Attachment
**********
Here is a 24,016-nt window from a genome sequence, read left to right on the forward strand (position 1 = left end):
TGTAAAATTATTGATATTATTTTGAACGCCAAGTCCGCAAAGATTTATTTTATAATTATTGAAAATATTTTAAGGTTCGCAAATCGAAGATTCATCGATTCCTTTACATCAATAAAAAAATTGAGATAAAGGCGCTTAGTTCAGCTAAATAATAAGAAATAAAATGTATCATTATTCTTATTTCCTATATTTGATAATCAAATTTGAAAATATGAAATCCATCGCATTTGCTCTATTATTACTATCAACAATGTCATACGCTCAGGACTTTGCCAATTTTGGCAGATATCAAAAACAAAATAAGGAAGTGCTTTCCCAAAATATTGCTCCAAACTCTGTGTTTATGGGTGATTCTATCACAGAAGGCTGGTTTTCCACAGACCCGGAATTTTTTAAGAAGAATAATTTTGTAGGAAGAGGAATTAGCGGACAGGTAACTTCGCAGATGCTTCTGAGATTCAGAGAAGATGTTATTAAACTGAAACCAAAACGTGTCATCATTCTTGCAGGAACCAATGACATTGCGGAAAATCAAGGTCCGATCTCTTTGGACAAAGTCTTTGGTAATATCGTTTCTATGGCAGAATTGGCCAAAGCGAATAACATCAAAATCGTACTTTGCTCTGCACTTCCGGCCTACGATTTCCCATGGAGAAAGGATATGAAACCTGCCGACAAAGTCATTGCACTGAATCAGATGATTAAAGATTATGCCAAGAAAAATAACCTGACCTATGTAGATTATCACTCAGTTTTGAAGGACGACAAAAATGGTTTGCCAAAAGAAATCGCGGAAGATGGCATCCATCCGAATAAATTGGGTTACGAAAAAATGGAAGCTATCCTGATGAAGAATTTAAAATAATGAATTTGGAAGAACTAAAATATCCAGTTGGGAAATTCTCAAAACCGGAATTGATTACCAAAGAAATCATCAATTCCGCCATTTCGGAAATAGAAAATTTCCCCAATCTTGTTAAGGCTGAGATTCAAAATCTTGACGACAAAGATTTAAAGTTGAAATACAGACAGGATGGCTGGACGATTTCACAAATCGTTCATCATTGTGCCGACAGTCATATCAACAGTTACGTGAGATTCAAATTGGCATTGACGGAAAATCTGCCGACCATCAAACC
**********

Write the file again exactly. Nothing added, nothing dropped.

Here is a 24,016-nt window from a genome sequence, read left to right on the forward strand (position 1 = left end):
TGTAAAATTATTGATATTATTTTGAACGCCAAGTCCGCAAAGATTTATTTTATAATTATTGAAAATATTTTAAGGTTCGCAAATCGAAGATTCATCGATTCCTTTACATCAATAAAAAAATTGAGATAAAGGCGCTTAGTTCAGCTAAATAATAAGAAATAAAATGTATCATTATTCTTATTTCCTATATTTGATAATCAAATTTGAAAATATGAAATCCATCGCATTTGCTCTATTATTACTATCAACAATGTCATACGCTCAGGACTTTGCCAATTTTGGCAGATATCAAAAACAAAATAAGGAAGTGCTTTCCCAAAATATTGCTCCAAACTCTGTGTTTATGGGTGATTCTATCACAGAAGGCTGGTTTTCCACAGACCCGGAATTTTTTAAGAAGAATAATTTTGTAGGAAGAGGAATTAGCGGACAGGTAACTTCGCAGATGCTTCTGAGATTCAGAGAAGATGTTATTAAACTGAAACCAAAACGTGTCATCATTCTTGCAGGAACCAATGACATTGCGGAAAATCAAGGTCCGATCTCTTTGGACAAAGTCTTTGGTAATATCGTTTCTATGGCAGAATTGGCCAAAGCGAATAACATCAAAATCGTACTTTGCTCTGCACTTCCGGCCTACGATTTCCCATGGAGAAAGGATATGAAACCTGCCGACAAAGTCATTGCACTGAATCAGATGATTAAAGATTATGCCAAGAAAAATAACCTGACCTATGTAGATTATCACTCAGTTTTGAAGGACGACAAAAATGGTTTGCCAAAAGAAATCGCGGAAGATGGCATCCATCCGAATAAATTGGGTTACGAAAAAATGGAAGCTATCCTGATGAAGAATTTAAAATAATGAATTTGGAAGAACTAAAATATCCAGTTGGGAAATTCTCAAAACCGGAATTGATTACCAAAGAAATCATCAATTCCGCCATTTCGGAAATAGAAAATTTCCCCAATCTTGTTAAGGCTGAGATTCAAAATCTTGACGACAAAGATTTAAAGTTGAAATACAGACAGGATGGCTGGACGATTTCACAAATCGTTCATCATTGTGCCGACAGTCATATCAACAGTTACGTGAGATTCAAATTGGCATTGACGGAAAATCTGCCGACCATCAAACC